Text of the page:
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Freedom Collection

Interviews with Kim Seong Min

Interviewed April 23, 2024

Other defectors might tell you a different story since they’re more knowledgeable about the songbun system, but I actually have a different perspective. Because I was part of the military, I do not have professional knowledge of how this system operates in North Korea. I did hear defectors who were part of the North Korean police or the Workers’ Party explain that the social class is divided into over 30 castes. Your life can be determined according to your designated caste.

[Songbun is a system used by the North Korean regime to classify citizens’ attitudes toward the regime as core, wavering, or hostile. An individual’s songbun status is influenced by his family’s status and helps determine career prospects, housing and even access to food. The Workers’ Party of Korea is the communist party that has run North Korea since the state was established in 1948.]

North Korea does not have to be divided into such detailed social classes. I think of North Korea as being divided into two classes. The first class is the leadership class. This includes people from the past who were involved in communist activities under Kim Il Sung.

Also, those who were close to Kim Jong Il, for instance, if you went to school with him, if you have shown unquestioned loyalty or if you were a very close aid to his father.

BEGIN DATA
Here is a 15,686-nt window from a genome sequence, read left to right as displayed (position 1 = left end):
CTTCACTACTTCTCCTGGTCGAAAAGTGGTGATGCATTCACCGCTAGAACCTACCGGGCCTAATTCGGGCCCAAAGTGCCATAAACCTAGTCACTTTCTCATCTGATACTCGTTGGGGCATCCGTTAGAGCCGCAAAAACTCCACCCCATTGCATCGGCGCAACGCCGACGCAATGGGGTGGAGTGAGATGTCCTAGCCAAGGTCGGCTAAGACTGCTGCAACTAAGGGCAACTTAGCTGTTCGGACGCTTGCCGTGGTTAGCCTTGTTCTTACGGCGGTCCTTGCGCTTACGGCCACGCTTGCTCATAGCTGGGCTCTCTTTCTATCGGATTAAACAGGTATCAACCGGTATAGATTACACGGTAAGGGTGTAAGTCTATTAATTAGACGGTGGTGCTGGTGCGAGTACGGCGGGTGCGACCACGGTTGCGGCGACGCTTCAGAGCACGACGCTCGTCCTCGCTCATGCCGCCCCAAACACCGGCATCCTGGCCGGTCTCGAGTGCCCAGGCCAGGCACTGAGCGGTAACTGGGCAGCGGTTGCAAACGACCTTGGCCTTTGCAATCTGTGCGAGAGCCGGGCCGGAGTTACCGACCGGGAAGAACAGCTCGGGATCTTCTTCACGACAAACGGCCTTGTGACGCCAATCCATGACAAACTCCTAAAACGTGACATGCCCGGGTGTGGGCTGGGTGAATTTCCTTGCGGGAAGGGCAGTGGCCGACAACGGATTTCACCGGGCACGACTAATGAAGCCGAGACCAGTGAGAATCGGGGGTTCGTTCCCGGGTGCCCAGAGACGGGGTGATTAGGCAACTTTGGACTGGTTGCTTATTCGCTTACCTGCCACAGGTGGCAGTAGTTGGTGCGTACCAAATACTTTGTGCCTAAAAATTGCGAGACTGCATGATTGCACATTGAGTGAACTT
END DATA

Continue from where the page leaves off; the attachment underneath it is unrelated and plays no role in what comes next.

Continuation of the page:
[Kim Il Sung (1912 – 1994) was the founder and leader of the North Korean state from 1948 until his death in 1994. Kim Jong Il (1941 – 2011) succeeded his father and led North Korea from 1994 until his death in 2011.]

The second group is slaves of the dictator. People who are required to express obedience towards the leader.

Mr. Hwang Jang Yup explained that many people approached him asking why he decided to defect if he was a part of the senior leadership and favored by Kim Jong-Il and Kim Il-Sung. He would be asked if he was there to have control over them in any way.

His answer was, “I was no different in that I was a slave of the regime as well. The only difference between you and me is that I was an elite slave and you were an ordinary slave.”

[Hwang Jang Yup (1923 –2010) served as the secretary of the Workers’ Party of Korea and was regarded as the architect of North Korea´s “juche” philosophy of self-reliance. He defected from North Korea in 1997.]